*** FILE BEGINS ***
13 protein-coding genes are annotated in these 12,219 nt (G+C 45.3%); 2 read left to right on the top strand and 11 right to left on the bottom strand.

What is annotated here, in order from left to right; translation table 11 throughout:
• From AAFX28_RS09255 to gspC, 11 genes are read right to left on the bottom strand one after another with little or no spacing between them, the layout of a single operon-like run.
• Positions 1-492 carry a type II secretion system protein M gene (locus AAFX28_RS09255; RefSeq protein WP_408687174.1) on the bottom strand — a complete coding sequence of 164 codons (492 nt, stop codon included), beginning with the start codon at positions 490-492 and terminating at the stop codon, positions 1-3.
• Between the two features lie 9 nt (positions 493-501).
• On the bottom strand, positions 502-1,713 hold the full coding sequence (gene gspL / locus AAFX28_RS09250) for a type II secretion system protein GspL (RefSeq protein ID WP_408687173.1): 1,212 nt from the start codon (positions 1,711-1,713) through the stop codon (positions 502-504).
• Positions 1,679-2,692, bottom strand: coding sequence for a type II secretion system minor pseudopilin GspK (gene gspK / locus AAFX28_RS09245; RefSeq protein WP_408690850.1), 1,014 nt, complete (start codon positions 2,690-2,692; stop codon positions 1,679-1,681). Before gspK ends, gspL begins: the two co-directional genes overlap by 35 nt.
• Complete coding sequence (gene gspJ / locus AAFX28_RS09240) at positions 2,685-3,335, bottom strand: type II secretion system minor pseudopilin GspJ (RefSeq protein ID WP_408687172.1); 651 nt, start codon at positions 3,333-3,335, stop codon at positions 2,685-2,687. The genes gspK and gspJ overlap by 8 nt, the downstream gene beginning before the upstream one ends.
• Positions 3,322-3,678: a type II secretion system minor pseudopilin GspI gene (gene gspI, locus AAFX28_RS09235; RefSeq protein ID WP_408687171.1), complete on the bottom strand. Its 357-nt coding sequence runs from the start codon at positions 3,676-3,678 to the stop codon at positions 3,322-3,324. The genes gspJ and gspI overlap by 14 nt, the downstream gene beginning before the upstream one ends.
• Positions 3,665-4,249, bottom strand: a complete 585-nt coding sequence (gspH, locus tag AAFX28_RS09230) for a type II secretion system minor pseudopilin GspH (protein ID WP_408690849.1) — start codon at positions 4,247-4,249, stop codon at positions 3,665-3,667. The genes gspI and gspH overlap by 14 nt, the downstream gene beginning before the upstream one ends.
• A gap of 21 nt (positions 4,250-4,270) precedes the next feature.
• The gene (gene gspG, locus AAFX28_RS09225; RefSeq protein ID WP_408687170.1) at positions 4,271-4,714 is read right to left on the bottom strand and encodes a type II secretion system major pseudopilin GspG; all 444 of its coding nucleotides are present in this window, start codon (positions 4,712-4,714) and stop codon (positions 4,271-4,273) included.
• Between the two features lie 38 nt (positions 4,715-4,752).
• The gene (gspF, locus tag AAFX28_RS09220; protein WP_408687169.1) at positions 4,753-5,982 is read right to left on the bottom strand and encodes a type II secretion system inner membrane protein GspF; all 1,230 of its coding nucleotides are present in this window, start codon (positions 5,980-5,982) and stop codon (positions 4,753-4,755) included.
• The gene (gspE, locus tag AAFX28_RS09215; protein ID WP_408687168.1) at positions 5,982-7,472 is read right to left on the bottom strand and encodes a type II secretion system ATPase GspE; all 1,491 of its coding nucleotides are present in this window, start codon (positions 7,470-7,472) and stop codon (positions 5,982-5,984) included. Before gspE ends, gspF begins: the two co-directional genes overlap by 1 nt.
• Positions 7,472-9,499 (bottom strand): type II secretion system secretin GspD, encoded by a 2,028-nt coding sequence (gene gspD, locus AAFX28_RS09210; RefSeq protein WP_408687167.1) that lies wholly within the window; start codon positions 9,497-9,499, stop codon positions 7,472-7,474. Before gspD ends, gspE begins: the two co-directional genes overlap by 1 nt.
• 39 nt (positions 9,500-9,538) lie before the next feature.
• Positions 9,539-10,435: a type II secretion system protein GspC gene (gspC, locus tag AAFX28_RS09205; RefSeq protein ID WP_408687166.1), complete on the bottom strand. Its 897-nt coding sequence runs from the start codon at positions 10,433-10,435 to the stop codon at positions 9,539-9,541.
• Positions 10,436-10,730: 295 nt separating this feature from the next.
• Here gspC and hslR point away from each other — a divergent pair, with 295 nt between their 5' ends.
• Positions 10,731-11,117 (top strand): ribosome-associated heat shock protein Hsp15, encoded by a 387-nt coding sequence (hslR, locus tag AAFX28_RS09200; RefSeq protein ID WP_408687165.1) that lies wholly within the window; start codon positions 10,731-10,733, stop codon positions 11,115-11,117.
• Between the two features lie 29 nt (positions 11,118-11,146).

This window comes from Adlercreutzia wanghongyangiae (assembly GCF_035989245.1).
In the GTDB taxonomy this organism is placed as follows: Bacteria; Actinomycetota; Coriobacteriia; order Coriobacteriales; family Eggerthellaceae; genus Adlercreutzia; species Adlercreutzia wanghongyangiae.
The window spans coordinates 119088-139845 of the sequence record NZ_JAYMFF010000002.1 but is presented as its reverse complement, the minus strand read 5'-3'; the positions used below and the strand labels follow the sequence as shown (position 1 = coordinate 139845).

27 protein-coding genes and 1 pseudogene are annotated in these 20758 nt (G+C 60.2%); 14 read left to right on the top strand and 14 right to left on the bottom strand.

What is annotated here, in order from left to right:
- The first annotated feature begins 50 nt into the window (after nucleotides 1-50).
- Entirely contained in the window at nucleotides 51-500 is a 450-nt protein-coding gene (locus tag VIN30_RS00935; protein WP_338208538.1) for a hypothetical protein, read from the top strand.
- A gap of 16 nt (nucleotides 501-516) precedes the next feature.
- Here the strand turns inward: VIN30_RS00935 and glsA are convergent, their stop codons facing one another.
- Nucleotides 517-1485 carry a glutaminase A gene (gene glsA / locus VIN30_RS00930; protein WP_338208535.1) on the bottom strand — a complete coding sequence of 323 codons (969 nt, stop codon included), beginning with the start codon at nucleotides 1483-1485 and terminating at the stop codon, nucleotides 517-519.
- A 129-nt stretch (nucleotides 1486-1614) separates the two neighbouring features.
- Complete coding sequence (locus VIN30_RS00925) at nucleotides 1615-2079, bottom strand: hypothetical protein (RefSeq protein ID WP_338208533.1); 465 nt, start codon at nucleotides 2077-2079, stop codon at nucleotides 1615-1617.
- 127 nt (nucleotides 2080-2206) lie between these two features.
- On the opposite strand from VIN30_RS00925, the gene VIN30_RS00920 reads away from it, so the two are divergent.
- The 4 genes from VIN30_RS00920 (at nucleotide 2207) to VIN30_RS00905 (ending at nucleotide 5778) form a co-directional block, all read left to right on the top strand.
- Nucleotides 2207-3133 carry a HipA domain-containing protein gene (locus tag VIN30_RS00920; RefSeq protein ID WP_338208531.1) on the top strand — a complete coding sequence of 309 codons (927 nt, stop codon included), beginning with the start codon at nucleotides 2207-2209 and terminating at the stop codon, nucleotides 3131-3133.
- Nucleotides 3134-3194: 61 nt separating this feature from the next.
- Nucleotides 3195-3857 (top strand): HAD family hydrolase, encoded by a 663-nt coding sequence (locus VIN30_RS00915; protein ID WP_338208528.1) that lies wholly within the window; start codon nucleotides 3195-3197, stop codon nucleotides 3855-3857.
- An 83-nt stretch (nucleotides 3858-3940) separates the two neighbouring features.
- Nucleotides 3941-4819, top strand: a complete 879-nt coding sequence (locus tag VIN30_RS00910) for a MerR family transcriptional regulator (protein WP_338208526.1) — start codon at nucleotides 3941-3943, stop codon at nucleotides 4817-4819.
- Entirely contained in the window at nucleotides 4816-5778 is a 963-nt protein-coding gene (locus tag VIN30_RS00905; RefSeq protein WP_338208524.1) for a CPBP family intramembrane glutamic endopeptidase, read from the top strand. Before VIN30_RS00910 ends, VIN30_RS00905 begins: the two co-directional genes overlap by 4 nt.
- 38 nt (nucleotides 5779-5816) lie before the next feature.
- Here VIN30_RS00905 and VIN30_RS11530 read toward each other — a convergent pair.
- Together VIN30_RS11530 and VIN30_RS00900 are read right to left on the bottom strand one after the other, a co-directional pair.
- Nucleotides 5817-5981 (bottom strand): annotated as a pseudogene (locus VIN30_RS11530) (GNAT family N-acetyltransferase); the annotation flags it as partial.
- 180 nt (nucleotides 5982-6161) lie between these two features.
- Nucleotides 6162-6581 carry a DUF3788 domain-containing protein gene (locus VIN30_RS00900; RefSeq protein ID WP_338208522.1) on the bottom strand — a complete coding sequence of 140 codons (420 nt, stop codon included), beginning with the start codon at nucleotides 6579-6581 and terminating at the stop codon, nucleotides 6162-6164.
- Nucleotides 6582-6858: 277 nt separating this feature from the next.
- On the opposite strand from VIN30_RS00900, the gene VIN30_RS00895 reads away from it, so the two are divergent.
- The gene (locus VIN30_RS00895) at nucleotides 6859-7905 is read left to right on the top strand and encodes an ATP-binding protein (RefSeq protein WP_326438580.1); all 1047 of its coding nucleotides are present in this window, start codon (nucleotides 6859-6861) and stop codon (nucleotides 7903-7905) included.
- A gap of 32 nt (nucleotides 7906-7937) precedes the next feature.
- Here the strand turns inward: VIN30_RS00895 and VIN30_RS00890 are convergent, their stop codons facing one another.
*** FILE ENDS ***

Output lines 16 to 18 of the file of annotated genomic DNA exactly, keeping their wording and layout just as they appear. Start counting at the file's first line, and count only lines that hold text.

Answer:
• Positions 7,472-9,499 (bottom strand): type II secretion system secretin GspD, encoded by a 2,028-nt coding sequence (gene gspD, locus AAFX28_RS09210; RefSeq protein WP_408687167.1) that lies wholly within the window; start codon positions 9,497-9,499, stop codon positions 7,472-7,474. Before gspD ends, gspE begins: the two co-directional genes overlap by 1 nt.
• 39 nt (positions 9,500-9,538) lie before the next feature.
• Positions 9,539-10,435: a type II secretion system protein GspC gene (gspC, locus tag AAFX28_RS09205; RefSeq protein ID WP_408687166.1), complete on the bottom strand. Its 897-nt coding sequence runs from the start codon at positions 10,433-10,435 to the stop codon at positions 9,539-9,541.